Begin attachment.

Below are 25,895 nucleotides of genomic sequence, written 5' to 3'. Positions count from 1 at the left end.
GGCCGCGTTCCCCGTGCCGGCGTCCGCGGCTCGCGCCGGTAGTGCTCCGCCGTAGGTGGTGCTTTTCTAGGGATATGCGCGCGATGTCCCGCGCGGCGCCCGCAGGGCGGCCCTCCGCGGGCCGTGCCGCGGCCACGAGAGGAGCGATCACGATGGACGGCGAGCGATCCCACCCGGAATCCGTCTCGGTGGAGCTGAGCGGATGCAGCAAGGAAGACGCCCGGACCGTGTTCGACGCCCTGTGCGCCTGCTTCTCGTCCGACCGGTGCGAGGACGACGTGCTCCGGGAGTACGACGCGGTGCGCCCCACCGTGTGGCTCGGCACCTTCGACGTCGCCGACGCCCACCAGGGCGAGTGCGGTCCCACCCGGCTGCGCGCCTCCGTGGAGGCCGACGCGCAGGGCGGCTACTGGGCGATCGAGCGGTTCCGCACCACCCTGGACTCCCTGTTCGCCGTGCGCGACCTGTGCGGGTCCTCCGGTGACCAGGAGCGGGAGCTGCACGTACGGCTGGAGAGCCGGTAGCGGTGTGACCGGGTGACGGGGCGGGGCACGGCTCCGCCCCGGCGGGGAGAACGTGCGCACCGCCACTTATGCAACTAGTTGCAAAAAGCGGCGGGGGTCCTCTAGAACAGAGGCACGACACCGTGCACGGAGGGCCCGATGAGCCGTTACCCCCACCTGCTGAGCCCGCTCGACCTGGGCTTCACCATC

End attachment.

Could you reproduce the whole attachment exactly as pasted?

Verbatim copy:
Below are 25,895 nucleotides of genomic sequence, written 5' to 3'. Positions count from 1 at the left end.
GGCCGCGTTCCCCGTGCCGGCGTCCGCGGCTCGCGCCGGTAGTGCTCCGCCGTAGGTGGTGCTTTTCTAGGGATATGCGCGCGATGTCCCGCGCGGCGCCCGCAGGGCGGCCCTCCGCGGGCCGTGCCGCGGCCACGAGAGGAGCGATCACGATGGACGGCGAGCGATCCCACCCGGAATCCGTCTCGGTGGAGCTGAGCGGATGCAGCAAGGAAGACGCCCGGACCGTGTTCGACGCCCTGTGCGCCTGCTTCTCGTCCGACCGGTGCGAGGACGACGTGCTCCGGGAGTACGACGCGGTGCGCCCCACCGTGTGGCTCGGCACCTTCGACGTCGCCGACGCCCACCAGGGCGAGTGCGGTCCCACCCGGCTGCGCGCCTCCGTGGAGGCCGACGCGCAGGGCGGCTACTGGGCGATCGAGCGGTTCCGCACCACCCTGGACTCCCTGTTCGCCGTGCGCGACCTGTGCGGGTCCTCCGGTGACCAGGAGCGGGAGCTGCACGTACGGCTGGAGAGCCGGTAGCGGTGTGACCGGGTGACGGGGCGGGGCACGGCTCCGCCCCGGCGGGGAGAACGTGCGCACCGCCACTTATGCAACTAGTTGCAAAAAGCGGCGGGGGTCCTCTAGAACAGAGGCACGACACCGTGCACGGAGGGCCCGATGAGCCGTTACCCCCACCTGCTGAGCCCGCTCGACCTGGGCTTCACCATC